Building Resilience in Children

‘When life gives you lemons, make lemonade’- Elbert Hubbard

All children are capable of extraordinary things. There is no happiness gene, no success gene, and no ‘doer of extraordinary things’ gene. The potential for happiness and greatness lies in all of them and will mean different things to different kids. We can’t change that they will face challenges along the way. What we can do is give them the skills so these challenges are never able to break them. We can build their resilience.

Resilience is being able to bounce back from stress, challenge, tragedy, trauma or adversity. When children are resilient, they are braver, more curious, more adaptable, and more able to extend their reach into the world.

Children will have different levels of resilience and different ways of responding to and recovering from stressful times. They will also have different ways of showing when the demands that are being put upon them outweigh their capacity to cope. They might become emotional, they might withdraw, or they might become defiant, angry or resentful.

The great news is that resilience is something that can be nurtured in all children. Here are a few tips on how this can be done:-

Strong Relationships

In the context of a loving relationship with a caring adult, children have the opportunity to develop vital coping skills. The presence of a responsive adult can also help to reverse the physiological changes that are activated by stress. Anyone in the life of a child can make a difference – family, teachers, friends – anyone. Anything you can do to build their connection with the people who love them will strengthen them.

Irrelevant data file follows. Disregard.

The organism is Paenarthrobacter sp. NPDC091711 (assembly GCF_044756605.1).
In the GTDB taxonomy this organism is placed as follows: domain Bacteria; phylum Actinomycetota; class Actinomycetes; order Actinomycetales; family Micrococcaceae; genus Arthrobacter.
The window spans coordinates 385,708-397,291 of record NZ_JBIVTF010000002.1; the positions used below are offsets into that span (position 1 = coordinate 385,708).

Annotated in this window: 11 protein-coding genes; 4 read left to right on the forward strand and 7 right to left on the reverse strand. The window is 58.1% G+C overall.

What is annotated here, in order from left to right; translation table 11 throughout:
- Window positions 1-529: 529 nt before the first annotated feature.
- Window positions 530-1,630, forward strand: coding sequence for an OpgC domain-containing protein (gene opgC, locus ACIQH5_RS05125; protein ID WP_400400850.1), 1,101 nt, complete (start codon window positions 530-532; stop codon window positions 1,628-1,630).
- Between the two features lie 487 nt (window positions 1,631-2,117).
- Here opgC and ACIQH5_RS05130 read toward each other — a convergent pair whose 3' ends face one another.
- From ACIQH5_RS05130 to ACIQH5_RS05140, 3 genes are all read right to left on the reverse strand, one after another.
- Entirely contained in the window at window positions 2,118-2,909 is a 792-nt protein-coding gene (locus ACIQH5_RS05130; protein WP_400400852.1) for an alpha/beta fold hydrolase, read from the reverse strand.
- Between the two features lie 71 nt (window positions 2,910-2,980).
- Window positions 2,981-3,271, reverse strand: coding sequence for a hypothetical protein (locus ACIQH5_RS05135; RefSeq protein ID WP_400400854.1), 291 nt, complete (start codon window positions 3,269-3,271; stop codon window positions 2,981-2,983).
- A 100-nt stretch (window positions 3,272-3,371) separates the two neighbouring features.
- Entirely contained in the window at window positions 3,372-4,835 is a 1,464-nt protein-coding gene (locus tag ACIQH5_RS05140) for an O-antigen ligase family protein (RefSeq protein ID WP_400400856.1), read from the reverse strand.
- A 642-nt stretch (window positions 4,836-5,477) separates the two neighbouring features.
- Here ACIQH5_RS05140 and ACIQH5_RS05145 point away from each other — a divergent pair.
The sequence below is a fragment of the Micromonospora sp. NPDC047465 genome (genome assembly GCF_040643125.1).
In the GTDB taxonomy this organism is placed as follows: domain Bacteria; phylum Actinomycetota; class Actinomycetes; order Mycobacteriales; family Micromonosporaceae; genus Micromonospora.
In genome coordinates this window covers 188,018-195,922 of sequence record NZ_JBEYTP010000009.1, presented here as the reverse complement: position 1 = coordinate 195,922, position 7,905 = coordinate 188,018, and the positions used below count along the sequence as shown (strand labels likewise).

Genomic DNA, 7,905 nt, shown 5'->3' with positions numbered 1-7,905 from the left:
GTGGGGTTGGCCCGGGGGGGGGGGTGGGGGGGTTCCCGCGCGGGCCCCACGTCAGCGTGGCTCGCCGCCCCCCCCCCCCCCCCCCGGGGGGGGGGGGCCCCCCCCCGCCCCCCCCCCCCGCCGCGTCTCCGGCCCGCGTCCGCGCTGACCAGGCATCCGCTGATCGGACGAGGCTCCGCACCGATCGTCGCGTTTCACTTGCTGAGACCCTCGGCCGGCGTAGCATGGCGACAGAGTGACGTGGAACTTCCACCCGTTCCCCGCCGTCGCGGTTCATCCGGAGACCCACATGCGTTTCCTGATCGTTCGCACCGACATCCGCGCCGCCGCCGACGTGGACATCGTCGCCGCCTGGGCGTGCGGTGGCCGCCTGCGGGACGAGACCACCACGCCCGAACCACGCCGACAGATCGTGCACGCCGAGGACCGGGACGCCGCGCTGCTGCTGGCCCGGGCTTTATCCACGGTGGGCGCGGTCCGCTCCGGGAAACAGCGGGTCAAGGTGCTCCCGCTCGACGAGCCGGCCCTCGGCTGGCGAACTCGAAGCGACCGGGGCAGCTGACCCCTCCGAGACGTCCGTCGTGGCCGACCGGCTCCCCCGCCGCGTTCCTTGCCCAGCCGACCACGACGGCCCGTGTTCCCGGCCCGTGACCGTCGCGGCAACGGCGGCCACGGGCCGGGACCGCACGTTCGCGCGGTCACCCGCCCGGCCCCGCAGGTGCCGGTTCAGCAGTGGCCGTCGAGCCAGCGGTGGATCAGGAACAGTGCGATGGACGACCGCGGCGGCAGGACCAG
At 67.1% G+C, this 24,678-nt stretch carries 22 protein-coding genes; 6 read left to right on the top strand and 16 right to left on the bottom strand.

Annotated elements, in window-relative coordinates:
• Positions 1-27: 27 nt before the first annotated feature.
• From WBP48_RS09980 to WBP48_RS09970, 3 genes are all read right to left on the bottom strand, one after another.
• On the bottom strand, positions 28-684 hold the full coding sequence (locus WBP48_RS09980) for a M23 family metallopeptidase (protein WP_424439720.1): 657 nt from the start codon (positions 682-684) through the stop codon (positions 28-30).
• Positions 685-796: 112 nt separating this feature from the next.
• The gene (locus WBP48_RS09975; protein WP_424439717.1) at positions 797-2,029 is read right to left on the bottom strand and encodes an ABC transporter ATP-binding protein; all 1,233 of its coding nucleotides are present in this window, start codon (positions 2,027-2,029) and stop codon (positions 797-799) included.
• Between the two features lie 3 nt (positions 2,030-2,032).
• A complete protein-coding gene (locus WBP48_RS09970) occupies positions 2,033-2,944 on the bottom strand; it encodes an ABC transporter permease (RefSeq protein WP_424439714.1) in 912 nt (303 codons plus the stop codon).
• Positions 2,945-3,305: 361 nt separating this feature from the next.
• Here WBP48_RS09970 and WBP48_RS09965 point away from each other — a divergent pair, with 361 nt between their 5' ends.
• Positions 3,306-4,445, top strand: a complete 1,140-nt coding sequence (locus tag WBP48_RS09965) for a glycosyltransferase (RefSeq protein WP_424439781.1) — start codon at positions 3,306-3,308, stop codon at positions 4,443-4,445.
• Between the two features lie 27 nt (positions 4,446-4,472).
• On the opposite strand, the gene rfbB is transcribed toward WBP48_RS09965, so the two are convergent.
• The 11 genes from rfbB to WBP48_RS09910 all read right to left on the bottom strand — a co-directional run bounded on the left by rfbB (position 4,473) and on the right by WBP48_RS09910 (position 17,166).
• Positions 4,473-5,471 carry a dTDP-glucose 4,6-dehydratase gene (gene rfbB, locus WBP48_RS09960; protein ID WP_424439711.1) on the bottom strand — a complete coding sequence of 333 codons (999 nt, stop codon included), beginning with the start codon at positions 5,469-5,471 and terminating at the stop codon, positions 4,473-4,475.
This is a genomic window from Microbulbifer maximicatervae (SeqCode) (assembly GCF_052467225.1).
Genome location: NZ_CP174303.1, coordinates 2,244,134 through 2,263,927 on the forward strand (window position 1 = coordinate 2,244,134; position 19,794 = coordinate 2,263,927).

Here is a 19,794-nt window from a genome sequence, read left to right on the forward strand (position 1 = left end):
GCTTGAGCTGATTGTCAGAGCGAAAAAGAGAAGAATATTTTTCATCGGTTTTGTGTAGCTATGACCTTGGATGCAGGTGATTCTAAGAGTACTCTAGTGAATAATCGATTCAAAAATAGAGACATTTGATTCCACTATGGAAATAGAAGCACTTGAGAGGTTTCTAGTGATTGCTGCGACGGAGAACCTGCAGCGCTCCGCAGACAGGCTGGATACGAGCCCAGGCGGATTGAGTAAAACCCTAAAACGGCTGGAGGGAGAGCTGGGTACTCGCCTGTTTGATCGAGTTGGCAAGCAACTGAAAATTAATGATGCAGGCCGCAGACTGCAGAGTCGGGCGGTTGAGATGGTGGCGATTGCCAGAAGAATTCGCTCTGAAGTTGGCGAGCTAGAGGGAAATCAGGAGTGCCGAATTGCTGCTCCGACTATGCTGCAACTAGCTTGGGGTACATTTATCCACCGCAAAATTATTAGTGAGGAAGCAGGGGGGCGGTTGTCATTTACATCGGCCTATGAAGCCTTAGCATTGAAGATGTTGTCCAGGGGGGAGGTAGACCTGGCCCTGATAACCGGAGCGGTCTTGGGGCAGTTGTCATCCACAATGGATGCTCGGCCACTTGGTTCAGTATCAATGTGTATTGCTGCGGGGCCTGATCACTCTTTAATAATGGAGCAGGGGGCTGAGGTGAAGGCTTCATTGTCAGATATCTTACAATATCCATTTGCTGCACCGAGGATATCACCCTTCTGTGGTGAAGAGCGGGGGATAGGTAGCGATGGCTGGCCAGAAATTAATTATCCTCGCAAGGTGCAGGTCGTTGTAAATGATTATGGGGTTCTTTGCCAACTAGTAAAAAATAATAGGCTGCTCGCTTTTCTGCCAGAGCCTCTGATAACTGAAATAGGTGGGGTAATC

It’s okay to ask for help

Children will often have the idea that being brave is about dealing with things by themselves. Let them know that being brave and strong means knowing when to ask for help. If there is anything they can do themselves, guide them towards that but resist carrying them there.

Exercise

Exercise strengthens and reorganises the brain to make it more resilient to stress. One of the ways it does this is by increasing the neurochemicals that can calm the brain in times of stress. Anything that gets kids moving is great, and of course, if you can make it fun that is even better. Play with them and join in as much as you can in their time to exercise

Build feelings of competence and a sense of mastery

Nurture that feeling in them – that one that reminds them they can do hard things. You’ll be doing this every time you acknowledge their strengths, the brave things they do, their effort when they do something difficult; and when you encourage them to make their own decisions.

Let them talk

Try to resist solving their problems for them, no matter how tempting. Instead, be the sounding board as they take themselves to wherever they need to be. As they talk, their mind is processing and strengthening. The sparks that are flying up there could shine a light bright enough to read by. Guide them, but wherever you can, let them talk and try to come up with their own solutions. You are the safest place in the world for them to experiment and try new things. Problem-solving is a wonderful skill to have, and their time talking to you, and coming up with ideas, will build it beautifully. Give them the opportunity to explore and wander around their own great potential.

And above all else …

Let them know they are loved unconditionally

This will give them a solid foundation to come back to when the world starts to feel wobbly. Eventually, they will learn that they can give that solid foundation to themselves. A big part of resilience is building their belief in themselves. It’s the best thing they’ll ever believe in.